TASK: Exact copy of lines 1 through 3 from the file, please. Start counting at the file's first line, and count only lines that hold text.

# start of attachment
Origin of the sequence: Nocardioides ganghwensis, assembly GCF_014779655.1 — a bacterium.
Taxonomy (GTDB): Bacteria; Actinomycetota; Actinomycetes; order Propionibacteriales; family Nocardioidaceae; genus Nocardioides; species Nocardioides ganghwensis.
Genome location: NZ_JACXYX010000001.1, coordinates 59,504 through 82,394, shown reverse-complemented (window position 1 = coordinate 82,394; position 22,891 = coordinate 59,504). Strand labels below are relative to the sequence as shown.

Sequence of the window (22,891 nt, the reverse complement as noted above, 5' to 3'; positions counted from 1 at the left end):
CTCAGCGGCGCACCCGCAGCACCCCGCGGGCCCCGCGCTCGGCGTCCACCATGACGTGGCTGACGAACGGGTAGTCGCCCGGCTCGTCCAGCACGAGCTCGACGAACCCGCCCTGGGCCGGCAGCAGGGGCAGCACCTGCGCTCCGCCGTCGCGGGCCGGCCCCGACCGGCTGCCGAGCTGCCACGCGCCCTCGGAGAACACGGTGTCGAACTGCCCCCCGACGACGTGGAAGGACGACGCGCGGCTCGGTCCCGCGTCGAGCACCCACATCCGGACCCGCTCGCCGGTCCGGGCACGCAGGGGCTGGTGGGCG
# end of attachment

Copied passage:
Origin of the sequence: Nocardioides ganghwensis, assembly GCF_014779655.1 — a bacterium.
Taxonomy (GTDB): Bacteria; Actinomycetota; Actinomycetes; order Propionibacteriales; family Nocardioidaceae; genus Nocardioides; species Nocardioides ganghwensis.
Genome location: NZ_JACXYX010000001.1, coordinates 59,504 through 82,394, shown reverse-complemented (window position 1 = coordinate 82,394; position 22,891 = coordinate 59,504). Strand labels below are relative to the sequence as shown.